Information was obtained on ethnobotanical aspects of traditional cuisine such as dishes prepared, ingredients, preparation method, and cooking techniques. Particular attention was given to the utilization of food in daily life, for physical needs and cultural rituals. The "traditional cuisine" described in this study includes meals, snacks, and beverages that Sasak people themselves consider to have been known, made, and consumed in their family or community for a long time. Information was recorded regardless of whether or not people still made and consumed the food described.

Index of Cultural Significance (ICS) by Turner in Hoffman & Gallaher [15] and Purwanto et al [16] was calculated to assess the cultural importance value of all plant species, with use categories are dishes in Sasak cuisine:

ics = j2 (q x i x e)ni i = 1

ICS = Index of Cultural Significance q = quality of use i = intensity of use e = exclusivity of use n = use category (1 to n)

3. Results

3.1. Food categories in Sasak cuisine

Sasak people distinguish their cuisine into three main categories: daharan (meal, main dishes, and their complements), jaje (snack), and ineman (beverage; Fig. 2).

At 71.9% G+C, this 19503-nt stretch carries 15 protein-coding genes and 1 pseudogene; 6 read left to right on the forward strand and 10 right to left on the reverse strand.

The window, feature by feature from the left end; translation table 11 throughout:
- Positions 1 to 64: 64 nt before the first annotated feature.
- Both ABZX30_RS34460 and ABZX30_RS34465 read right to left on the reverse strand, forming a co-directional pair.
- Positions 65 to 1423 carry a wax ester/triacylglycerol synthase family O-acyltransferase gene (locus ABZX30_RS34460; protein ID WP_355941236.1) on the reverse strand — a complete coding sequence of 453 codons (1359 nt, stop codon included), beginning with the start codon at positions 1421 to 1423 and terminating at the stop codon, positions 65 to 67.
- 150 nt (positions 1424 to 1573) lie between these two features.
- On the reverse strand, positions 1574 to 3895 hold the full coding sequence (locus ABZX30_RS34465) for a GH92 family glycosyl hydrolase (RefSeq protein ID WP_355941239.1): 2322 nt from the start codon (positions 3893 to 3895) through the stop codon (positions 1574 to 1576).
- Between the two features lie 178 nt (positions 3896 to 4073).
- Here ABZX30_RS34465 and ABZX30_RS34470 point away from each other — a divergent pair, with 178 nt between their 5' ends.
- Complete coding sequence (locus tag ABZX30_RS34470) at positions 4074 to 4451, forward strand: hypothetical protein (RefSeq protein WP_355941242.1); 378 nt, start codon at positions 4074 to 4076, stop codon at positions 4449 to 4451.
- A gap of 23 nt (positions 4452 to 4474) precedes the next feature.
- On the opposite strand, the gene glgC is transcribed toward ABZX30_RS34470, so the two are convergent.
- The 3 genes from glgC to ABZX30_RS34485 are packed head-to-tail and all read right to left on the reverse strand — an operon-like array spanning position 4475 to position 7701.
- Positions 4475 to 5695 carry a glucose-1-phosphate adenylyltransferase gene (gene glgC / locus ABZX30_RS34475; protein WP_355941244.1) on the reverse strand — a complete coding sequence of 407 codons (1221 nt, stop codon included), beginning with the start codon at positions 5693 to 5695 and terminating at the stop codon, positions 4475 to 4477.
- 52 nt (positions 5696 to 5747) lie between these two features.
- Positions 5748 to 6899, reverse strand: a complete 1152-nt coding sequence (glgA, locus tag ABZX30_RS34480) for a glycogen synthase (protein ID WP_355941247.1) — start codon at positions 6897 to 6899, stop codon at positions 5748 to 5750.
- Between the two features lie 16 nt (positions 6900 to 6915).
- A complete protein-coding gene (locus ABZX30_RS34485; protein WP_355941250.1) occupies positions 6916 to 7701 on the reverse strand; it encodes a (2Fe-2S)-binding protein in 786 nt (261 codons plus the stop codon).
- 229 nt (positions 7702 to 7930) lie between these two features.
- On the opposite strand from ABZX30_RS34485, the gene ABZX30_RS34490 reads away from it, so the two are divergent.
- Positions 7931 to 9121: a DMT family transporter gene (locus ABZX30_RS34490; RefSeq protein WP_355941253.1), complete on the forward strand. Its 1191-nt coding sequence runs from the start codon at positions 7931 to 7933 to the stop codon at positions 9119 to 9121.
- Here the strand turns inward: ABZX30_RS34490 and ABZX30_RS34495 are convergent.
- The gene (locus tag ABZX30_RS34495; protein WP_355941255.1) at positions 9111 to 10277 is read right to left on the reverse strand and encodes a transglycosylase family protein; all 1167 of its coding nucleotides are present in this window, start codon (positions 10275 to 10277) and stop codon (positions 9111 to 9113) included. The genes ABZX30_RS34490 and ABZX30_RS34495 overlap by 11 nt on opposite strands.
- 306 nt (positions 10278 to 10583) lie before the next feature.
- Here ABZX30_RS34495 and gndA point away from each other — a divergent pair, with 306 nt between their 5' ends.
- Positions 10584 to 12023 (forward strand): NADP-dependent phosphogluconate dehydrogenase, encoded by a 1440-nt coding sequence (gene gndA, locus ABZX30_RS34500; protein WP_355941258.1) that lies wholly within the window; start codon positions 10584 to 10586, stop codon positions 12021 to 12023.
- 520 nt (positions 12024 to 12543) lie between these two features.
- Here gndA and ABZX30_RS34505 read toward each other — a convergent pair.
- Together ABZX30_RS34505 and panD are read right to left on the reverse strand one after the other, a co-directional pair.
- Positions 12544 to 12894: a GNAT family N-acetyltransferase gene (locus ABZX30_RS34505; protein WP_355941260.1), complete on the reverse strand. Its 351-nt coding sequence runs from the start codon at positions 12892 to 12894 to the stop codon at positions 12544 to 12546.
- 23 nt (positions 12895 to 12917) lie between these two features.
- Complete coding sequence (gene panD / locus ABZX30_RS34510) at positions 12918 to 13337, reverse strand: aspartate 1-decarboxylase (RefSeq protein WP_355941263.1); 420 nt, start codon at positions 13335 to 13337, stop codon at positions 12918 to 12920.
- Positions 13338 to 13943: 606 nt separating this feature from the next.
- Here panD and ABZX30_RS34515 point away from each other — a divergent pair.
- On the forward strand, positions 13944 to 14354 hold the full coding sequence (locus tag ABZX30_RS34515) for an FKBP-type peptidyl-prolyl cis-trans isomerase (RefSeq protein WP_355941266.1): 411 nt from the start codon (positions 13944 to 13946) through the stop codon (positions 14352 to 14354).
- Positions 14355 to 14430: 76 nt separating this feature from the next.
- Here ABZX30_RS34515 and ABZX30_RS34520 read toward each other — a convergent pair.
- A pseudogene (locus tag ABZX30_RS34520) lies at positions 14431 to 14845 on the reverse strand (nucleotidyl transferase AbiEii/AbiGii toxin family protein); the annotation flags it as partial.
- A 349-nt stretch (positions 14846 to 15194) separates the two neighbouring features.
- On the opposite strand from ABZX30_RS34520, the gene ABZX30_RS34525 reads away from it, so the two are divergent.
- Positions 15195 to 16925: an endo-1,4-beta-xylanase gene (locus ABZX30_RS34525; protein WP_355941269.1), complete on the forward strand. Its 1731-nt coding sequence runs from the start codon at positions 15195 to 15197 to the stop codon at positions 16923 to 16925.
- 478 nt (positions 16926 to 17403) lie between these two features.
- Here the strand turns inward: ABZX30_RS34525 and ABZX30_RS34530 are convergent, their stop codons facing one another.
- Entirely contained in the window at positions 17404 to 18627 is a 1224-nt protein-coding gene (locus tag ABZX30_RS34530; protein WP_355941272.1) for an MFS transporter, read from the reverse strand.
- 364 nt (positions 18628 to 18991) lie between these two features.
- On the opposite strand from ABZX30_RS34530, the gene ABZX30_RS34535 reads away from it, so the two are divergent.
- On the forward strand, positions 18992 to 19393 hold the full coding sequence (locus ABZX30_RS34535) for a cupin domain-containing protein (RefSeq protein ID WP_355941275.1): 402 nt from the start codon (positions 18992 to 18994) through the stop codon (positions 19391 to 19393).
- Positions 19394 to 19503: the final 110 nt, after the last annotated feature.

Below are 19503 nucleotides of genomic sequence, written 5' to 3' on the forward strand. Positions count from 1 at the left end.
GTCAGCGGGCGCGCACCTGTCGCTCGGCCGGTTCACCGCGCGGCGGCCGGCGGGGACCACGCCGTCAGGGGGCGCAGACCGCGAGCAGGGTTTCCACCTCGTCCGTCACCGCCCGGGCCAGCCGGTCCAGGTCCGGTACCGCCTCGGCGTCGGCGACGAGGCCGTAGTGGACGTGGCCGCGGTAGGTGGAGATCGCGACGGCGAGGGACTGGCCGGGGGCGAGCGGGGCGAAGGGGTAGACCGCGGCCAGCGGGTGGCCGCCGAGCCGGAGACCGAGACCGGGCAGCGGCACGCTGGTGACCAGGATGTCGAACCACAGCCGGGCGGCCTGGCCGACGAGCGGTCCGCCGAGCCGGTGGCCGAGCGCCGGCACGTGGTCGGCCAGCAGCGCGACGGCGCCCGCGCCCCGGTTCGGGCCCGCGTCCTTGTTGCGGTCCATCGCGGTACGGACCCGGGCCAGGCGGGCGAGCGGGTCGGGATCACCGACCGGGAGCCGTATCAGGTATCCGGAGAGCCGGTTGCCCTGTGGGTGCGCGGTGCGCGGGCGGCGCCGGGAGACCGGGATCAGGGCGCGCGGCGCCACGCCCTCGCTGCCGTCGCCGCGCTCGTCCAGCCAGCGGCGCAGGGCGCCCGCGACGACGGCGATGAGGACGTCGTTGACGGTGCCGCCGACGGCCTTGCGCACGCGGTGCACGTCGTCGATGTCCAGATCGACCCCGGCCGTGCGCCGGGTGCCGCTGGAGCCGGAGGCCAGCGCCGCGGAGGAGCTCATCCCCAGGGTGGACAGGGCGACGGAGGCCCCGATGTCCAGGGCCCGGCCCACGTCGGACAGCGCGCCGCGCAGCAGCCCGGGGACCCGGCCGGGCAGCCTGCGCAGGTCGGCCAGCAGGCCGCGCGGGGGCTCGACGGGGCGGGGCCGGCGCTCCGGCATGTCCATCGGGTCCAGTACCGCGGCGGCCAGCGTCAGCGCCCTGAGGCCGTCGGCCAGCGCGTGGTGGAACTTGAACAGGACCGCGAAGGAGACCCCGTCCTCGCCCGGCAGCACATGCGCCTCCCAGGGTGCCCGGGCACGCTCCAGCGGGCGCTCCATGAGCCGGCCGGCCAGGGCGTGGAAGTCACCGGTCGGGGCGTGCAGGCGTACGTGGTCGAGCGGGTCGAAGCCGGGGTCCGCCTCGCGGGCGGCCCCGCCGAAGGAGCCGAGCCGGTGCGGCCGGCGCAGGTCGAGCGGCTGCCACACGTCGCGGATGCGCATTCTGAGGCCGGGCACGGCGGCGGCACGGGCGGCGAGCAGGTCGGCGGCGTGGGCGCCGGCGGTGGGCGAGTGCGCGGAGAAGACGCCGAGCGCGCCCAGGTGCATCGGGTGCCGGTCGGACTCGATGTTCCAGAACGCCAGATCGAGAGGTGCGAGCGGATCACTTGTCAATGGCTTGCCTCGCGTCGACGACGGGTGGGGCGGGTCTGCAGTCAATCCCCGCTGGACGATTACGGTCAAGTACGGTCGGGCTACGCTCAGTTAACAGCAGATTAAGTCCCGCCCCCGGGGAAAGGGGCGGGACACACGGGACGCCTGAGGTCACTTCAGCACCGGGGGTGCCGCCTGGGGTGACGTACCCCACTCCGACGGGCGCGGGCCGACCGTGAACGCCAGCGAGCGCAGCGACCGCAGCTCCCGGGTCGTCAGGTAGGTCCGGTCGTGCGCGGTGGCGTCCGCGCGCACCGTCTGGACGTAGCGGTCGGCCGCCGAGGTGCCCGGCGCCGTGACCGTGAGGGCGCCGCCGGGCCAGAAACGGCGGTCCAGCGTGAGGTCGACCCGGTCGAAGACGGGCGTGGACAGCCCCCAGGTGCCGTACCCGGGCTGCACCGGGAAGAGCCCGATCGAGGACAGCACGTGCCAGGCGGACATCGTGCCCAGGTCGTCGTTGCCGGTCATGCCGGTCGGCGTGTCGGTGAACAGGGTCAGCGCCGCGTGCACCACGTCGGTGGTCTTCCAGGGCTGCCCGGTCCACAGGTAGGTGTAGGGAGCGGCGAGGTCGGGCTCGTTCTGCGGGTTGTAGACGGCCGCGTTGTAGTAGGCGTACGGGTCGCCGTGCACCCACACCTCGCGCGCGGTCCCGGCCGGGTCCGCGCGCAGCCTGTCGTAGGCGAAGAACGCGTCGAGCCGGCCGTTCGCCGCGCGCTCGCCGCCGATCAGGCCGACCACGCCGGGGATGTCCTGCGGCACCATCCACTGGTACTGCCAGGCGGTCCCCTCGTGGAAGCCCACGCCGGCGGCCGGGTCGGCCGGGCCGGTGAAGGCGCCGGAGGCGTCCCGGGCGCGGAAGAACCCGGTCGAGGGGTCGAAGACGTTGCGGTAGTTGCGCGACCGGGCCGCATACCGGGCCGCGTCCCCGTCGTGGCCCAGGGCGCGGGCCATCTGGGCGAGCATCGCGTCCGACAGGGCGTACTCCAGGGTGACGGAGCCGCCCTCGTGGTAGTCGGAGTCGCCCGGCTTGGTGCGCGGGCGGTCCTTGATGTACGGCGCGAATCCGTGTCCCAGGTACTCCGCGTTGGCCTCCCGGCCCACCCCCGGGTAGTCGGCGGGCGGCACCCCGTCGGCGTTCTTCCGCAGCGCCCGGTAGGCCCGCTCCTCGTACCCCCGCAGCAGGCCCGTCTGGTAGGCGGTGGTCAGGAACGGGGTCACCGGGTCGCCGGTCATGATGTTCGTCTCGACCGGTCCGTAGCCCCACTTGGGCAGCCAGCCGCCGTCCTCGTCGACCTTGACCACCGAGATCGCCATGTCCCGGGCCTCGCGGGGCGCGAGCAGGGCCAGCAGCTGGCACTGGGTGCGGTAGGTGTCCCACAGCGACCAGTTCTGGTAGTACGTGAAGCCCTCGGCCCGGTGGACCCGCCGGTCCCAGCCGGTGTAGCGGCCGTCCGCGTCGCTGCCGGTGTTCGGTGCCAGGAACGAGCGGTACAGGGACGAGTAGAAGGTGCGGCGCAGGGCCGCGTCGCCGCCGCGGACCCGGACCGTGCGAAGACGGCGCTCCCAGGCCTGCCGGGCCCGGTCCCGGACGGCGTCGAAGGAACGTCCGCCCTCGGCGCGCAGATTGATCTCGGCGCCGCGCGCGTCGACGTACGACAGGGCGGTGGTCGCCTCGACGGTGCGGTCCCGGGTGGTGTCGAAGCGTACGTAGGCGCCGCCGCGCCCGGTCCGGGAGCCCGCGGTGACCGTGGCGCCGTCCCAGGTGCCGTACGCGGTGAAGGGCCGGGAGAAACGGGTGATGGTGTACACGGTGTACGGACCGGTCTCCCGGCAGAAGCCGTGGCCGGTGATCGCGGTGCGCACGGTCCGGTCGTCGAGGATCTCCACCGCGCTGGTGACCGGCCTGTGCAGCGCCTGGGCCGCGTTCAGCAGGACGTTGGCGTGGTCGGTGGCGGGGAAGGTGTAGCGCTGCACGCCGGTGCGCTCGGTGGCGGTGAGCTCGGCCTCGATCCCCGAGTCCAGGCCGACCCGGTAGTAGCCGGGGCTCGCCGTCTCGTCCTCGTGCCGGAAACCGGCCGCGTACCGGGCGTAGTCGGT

Most daharan dishes are served as daily food; some are served in rituals and ceremonies. In the case of famine caused by disaster, drought, and crop failure, people may eat emergency food. These

Fig. 1. Map of Lombok Island. Research areas and villages where informants and information came from are indicated by symbols for "village" and "traditional village."

Kakenan, daharan (food, cuisine)

Darurat (emergency)

Bilang jelo (daily)

Begawe (ceremony)

Bilang jelo (daily)

Begawe (ceremony)

Bilang jelo (daily)

Begawe (ceremony)

Fig. 2. Food categories in Sasak cuisine. The three main categories in Sasak cuisine based on the form of the cuisine are meals, snacks, and beverages. Note. Source: field notes 2014-2015.